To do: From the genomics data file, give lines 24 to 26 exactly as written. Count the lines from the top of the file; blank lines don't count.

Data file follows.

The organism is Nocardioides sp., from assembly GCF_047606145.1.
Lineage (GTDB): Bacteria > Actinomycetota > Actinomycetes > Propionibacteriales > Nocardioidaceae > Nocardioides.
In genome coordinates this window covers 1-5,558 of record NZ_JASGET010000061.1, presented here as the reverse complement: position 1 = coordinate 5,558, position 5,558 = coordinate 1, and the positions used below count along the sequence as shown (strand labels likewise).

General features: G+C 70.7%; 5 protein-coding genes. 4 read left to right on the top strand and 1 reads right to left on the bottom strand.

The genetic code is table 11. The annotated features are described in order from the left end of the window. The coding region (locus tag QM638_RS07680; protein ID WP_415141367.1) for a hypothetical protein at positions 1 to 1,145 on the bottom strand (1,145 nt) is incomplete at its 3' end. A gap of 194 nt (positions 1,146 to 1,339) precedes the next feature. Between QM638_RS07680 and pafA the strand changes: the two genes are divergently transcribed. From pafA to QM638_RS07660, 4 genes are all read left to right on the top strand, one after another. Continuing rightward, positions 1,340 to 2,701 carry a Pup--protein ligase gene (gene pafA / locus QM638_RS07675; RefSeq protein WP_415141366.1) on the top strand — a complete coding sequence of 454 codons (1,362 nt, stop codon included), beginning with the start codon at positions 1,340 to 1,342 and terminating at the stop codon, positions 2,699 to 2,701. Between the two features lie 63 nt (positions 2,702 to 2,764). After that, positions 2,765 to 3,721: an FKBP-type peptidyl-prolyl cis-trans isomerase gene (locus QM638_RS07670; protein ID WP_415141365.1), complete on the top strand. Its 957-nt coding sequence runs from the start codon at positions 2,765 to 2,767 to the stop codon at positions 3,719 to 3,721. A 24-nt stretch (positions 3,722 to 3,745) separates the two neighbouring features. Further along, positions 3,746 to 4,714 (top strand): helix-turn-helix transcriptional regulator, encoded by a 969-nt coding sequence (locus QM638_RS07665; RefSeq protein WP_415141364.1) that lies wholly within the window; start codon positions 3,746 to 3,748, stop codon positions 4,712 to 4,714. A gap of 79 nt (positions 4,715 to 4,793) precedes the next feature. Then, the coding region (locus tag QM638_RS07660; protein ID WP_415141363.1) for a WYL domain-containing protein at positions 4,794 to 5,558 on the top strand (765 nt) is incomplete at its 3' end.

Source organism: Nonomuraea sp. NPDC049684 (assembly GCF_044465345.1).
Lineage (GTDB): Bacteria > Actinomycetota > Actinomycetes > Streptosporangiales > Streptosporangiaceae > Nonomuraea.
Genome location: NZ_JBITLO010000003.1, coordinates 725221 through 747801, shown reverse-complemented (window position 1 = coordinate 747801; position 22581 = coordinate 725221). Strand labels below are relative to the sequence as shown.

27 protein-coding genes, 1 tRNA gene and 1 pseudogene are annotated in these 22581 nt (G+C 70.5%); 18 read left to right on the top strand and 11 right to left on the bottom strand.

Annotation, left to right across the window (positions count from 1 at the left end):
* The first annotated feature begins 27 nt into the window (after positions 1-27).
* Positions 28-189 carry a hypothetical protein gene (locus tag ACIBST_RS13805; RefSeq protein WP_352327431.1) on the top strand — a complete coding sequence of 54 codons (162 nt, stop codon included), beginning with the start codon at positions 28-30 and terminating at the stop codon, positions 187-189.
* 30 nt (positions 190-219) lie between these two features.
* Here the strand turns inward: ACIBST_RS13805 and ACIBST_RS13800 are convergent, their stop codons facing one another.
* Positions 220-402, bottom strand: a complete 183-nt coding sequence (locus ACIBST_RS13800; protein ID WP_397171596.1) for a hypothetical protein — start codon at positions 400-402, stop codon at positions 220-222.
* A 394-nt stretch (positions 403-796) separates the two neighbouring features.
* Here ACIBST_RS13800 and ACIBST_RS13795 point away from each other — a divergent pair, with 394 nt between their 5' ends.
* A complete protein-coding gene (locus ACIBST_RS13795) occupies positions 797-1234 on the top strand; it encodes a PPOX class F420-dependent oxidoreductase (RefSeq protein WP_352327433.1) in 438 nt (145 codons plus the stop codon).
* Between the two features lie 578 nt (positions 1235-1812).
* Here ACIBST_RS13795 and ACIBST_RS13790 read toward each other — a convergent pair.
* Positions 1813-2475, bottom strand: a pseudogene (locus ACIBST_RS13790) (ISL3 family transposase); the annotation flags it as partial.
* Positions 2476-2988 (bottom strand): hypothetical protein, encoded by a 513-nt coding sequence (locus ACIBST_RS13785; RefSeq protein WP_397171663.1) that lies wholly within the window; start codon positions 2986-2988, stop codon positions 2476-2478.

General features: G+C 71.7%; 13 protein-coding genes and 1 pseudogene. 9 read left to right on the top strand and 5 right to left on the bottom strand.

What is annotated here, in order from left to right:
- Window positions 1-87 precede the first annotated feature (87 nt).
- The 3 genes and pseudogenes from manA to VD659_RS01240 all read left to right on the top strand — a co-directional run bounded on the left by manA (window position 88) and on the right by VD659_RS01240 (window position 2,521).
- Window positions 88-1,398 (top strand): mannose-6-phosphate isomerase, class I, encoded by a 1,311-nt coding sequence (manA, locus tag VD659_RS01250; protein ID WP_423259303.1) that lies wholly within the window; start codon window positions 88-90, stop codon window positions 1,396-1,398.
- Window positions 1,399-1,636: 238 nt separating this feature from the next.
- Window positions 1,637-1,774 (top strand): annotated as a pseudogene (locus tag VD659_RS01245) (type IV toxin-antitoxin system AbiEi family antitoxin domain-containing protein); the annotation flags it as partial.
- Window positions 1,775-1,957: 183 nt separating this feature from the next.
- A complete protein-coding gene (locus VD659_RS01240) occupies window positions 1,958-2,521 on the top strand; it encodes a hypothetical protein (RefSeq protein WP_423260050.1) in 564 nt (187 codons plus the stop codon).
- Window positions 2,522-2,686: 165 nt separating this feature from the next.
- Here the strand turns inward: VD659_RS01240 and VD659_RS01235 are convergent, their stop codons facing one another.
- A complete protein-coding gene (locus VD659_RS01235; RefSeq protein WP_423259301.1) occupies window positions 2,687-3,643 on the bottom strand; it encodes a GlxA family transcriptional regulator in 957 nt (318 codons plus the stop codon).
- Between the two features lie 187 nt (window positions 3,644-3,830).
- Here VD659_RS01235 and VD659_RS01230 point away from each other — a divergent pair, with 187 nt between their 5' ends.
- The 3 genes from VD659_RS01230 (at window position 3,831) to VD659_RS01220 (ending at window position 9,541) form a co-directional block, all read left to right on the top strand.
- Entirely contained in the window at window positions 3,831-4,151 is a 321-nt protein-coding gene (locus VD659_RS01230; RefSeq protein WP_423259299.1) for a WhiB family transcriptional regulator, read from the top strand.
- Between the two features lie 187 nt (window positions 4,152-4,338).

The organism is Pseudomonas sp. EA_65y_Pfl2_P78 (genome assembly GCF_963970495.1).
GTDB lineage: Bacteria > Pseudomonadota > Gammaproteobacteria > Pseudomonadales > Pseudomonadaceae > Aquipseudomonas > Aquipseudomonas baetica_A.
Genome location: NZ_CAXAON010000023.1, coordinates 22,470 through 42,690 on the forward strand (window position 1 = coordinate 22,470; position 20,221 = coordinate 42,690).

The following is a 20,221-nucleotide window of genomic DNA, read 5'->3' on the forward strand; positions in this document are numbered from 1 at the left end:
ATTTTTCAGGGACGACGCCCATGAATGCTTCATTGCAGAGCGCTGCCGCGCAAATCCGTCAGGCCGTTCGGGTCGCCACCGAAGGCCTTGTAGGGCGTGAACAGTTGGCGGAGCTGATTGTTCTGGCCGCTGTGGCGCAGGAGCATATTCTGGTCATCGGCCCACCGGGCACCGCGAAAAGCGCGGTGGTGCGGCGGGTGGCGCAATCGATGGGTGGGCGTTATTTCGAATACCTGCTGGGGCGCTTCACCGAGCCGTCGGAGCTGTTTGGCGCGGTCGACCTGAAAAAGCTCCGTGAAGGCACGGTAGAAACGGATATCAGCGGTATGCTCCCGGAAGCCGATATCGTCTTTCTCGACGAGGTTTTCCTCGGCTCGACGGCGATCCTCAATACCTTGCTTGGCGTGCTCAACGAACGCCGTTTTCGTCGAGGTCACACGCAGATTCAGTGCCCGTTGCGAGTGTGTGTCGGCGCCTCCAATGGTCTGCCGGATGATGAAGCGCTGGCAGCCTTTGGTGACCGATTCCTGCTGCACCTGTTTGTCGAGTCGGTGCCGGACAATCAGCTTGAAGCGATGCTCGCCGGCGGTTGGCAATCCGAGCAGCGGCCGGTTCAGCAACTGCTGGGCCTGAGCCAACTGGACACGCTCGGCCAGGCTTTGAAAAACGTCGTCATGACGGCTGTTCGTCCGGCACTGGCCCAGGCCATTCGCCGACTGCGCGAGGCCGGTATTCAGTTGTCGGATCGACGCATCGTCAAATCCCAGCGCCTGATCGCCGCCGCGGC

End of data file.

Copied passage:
What is annotated here, in order from left to right:
- Window positions 1-87 precede the first annotated feature (87 nt).
- The 3 genes and pseudogenes from manA to VD659_RS01240 all read left to right on the top strand — a co-directional run bounded on the left by manA (window position 88) and on the right by VD659_RS01240 (window position 2,521).